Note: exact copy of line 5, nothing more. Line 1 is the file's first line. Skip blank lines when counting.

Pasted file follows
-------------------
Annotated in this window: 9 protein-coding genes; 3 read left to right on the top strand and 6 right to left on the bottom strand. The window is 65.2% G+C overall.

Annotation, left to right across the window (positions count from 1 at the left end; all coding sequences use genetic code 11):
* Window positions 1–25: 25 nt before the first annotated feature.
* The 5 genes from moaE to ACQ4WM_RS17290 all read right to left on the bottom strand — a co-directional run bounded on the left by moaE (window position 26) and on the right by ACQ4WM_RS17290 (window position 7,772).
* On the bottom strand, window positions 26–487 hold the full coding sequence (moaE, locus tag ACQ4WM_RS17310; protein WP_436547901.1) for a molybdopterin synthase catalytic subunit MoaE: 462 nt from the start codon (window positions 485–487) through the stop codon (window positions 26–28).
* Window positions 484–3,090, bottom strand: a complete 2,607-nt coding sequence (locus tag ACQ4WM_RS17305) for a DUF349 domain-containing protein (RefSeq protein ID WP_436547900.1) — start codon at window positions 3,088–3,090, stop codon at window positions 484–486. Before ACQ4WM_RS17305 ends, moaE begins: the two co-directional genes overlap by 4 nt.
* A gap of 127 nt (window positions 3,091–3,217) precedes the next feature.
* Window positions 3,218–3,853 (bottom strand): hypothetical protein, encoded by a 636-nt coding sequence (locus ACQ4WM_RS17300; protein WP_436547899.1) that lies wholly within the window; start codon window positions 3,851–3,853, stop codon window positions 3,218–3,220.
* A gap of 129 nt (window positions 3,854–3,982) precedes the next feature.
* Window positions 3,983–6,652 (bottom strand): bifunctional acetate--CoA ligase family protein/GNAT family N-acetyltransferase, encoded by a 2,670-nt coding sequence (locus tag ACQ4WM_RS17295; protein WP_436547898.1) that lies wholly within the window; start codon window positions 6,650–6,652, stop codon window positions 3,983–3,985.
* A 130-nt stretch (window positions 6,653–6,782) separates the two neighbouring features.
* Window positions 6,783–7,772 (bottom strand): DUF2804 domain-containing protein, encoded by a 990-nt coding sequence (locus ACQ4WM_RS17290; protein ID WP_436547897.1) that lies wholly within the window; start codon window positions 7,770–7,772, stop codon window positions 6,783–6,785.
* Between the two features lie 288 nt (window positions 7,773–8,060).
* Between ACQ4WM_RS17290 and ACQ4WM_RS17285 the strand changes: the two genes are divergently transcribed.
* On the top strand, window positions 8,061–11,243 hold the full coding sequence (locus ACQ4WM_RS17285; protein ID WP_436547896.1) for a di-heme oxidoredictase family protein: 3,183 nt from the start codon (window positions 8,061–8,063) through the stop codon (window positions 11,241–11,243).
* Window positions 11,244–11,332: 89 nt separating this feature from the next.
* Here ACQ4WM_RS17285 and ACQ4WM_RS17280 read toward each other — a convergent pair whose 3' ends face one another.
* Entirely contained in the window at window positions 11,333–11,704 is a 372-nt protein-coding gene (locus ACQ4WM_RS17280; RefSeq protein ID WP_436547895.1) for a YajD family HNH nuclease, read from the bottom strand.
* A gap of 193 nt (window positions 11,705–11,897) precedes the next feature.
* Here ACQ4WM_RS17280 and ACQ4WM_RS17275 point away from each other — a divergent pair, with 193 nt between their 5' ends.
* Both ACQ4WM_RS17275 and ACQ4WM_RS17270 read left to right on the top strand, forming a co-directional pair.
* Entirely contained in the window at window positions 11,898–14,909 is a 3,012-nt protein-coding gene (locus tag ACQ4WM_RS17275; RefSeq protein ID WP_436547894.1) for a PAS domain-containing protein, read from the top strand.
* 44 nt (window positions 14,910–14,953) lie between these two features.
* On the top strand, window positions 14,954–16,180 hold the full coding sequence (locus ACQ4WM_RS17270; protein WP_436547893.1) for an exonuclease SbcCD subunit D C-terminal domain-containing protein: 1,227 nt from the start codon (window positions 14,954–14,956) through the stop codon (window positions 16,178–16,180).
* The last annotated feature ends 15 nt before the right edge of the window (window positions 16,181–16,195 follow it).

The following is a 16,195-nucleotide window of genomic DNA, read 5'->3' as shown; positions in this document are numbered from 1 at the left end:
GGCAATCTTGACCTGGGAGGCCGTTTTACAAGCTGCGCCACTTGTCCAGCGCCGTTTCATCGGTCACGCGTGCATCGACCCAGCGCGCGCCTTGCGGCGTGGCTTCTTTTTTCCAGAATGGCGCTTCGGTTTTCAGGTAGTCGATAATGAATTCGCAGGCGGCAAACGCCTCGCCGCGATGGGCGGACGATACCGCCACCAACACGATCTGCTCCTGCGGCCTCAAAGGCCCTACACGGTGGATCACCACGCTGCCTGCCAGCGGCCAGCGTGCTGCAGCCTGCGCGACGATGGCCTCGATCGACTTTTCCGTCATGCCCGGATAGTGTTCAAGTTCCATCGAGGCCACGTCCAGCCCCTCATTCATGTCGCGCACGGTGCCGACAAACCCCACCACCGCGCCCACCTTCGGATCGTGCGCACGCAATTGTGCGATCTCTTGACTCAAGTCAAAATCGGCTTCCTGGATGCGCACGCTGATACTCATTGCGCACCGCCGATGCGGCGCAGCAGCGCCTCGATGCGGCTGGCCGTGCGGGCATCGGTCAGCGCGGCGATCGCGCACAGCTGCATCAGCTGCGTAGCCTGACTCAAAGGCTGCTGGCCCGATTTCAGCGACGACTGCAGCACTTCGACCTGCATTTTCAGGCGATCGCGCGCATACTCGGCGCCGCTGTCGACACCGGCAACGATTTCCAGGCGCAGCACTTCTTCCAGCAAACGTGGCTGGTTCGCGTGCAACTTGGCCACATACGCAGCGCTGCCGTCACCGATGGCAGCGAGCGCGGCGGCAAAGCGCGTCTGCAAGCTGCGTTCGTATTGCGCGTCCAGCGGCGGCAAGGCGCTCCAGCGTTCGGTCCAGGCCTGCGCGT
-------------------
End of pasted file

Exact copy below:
* On the bottom strand, window positions 26–487 hold the full coding sequence (moaE, locus tag ACQ4WM_RS17310; protein WP_436547901.1) for a molybdopterin synthase catalytic subunit MoaE: 462 nt from the start codon (window positions 485–487) through the stop codon (window positions 26–28).